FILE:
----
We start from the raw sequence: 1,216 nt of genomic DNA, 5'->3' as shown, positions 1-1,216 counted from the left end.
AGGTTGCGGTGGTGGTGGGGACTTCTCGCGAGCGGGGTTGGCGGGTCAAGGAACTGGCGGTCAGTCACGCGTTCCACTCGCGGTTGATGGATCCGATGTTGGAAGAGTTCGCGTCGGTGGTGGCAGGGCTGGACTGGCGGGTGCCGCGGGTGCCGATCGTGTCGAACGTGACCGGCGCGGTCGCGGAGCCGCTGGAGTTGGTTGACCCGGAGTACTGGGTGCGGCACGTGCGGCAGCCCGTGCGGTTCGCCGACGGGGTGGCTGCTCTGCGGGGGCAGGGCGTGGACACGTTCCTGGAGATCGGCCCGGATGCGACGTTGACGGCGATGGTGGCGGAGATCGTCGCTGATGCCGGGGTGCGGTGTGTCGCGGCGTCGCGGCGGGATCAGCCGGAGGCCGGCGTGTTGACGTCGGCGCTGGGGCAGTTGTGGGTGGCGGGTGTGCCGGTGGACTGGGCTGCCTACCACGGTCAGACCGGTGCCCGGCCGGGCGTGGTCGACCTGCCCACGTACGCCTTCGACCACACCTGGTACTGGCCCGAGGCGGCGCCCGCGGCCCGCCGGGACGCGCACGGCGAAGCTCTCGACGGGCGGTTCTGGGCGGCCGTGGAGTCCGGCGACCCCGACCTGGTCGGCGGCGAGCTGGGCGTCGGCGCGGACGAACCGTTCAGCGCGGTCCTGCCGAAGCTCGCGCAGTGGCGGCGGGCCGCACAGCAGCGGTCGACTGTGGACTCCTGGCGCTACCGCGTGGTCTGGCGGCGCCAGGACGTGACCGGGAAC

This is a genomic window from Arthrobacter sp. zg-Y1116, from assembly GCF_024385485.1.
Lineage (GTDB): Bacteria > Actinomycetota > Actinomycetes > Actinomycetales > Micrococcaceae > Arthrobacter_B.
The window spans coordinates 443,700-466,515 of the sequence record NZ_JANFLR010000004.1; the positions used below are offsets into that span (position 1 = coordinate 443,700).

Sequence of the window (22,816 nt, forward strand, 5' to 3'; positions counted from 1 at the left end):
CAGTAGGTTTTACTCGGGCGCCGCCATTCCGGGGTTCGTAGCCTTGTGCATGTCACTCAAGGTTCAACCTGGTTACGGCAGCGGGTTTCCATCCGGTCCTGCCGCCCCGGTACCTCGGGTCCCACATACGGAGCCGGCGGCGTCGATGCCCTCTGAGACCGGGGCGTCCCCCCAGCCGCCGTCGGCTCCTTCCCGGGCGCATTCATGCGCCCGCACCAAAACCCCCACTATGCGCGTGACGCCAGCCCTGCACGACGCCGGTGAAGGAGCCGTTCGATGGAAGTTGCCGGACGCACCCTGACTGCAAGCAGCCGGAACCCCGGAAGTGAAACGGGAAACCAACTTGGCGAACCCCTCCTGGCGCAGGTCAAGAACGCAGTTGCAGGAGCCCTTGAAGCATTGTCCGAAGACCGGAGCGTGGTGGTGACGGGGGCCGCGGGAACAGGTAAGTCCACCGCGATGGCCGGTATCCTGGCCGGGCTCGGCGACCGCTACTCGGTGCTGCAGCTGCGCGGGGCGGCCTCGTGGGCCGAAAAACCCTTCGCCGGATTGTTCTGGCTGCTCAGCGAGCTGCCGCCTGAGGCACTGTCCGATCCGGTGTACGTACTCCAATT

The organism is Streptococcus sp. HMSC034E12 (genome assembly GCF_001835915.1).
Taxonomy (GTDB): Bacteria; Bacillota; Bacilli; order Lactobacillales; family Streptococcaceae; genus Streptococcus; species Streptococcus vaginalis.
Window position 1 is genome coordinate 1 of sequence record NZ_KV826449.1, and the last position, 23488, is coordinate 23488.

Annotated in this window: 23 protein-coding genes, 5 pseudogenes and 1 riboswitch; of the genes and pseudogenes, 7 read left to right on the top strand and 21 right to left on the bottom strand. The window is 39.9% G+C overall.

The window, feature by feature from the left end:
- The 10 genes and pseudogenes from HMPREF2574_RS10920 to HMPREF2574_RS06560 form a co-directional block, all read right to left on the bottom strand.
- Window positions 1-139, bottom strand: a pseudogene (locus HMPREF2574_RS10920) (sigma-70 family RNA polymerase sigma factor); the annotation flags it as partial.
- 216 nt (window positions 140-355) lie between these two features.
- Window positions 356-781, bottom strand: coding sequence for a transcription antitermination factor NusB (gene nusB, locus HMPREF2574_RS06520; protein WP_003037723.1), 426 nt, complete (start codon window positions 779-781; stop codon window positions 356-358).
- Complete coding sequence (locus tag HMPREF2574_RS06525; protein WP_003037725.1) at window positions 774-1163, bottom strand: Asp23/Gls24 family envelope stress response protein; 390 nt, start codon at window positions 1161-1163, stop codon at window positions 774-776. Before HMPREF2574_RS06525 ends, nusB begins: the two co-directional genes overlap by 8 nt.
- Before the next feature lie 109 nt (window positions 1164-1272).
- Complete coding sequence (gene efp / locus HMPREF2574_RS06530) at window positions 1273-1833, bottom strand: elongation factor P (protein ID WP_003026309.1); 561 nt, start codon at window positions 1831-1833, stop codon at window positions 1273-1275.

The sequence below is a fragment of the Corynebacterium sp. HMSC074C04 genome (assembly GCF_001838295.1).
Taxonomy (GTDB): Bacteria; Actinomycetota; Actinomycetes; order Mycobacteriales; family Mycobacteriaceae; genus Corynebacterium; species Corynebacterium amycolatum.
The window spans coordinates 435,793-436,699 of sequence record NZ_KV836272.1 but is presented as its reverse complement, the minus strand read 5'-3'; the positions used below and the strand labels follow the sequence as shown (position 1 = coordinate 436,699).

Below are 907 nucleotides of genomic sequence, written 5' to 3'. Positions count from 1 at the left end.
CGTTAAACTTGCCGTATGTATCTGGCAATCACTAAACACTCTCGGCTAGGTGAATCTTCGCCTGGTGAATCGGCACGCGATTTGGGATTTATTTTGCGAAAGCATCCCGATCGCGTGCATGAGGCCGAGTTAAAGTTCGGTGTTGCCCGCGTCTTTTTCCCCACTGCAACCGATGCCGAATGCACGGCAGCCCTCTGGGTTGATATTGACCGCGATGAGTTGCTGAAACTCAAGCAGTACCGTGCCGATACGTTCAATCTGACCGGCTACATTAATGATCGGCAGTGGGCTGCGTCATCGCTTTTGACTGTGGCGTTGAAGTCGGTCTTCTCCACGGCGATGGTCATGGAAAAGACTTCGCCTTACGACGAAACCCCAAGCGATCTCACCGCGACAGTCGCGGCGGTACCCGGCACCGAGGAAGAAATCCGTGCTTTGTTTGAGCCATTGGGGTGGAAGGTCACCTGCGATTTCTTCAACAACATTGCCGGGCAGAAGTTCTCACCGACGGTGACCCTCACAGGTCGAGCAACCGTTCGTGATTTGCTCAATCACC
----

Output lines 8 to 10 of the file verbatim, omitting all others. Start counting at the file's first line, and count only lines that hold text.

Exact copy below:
The organism is Streptococcus sp. HMSC034E12 (genome assembly GCF_001835915.1).
Taxonomy (GTDB): Bacteria; Bacillota; Bacilli; order Lactobacillales; family Streptococcaceae; genus Streptococcus; species Streptococcus vaginalis.
Window position 1 is genome coordinate 1 of sequence record NZ_KV826449.1, and the last position, 23488, is coordinate 23488.